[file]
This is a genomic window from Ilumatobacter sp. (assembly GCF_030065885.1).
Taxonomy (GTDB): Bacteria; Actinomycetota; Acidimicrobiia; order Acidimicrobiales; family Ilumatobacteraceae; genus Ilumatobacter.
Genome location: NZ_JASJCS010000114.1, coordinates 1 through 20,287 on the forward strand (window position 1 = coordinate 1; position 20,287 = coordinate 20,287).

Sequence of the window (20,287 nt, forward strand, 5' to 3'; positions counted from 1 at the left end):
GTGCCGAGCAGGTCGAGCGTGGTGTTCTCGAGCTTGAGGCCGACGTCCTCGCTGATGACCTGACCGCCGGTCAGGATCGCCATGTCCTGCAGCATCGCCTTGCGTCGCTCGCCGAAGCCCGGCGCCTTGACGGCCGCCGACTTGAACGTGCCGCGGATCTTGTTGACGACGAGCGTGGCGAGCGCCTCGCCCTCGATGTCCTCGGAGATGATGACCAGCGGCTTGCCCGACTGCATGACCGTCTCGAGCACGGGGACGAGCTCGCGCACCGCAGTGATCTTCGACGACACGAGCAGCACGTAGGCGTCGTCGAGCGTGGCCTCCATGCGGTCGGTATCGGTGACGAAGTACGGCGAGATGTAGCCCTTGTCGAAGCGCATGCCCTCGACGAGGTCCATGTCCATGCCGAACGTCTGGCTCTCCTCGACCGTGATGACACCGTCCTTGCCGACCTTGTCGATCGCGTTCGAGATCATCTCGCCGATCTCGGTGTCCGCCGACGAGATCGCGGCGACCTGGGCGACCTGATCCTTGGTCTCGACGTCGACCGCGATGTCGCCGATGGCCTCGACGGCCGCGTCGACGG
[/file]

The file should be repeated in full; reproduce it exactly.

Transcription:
This is a genomic window from Ilumatobacter sp. (assembly GCF_030065885.1).
Taxonomy (GTDB): Bacteria; Actinomycetota; Acidimicrobiia; order Acidimicrobiales; family Ilumatobacteraceae; genus Ilumatobacter.
Genome location: NZ_JASJCS010000114.1, coordinates 1 through 20,287 on the forward strand (window position 1 = coordinate 1; position 20,287 = coordinate 20,287).

Sequence of the window (20,287 nt, forward strand, 5' to 3'; positions counted from 1 at the left end):
GTGCCGAGCAGGTCGAGCGTGGTGTTCTCGAGCTTGAGGCCGACGTCCTCGCTGATGACCTGACCGCCGGTCAGGATCGCCATGTCCTGCAGCATCGCCTTGCGTCGCTCGCCGAAGCCCGGCGCCTTGACGGCCGCCGACTTGAACGTGCCGCGGATCTTGTTGACGACGAGCGTGGCGAGCGCCTCGCCCTCGATGTCCTCGGAGATGATGACCAGCGGCTTGCCCGACTGCATGACCGTCTCGAGCACGGGGACGAGCTCGCGCACCGCAGTGATCTTCGACGACACGAGCAGCACGTAGGCGTCGTCGAGCGTGGCCTCCATGCGGTCGGTATCGGTGACGAAGTACGGCGAGATGTAGCCCTTGTCGAAGCGCATGCCCTCGACGAGGTCCATGTCCATGCCGAACGTCTGGCTCTCCTCGACCGTGATGACACCGTCCTTGCCGACCTTGTCGATCGCGTTCGAGATCATCTCGCCGATCTCGGTGTCCGCCGACGAGATCGCGGCGACCTGGGCGACCTGATCCTTGGTCTCGACGTCGACCGCGATGTCGCCGATGGCCTCGACGGCCGCGTCGACGG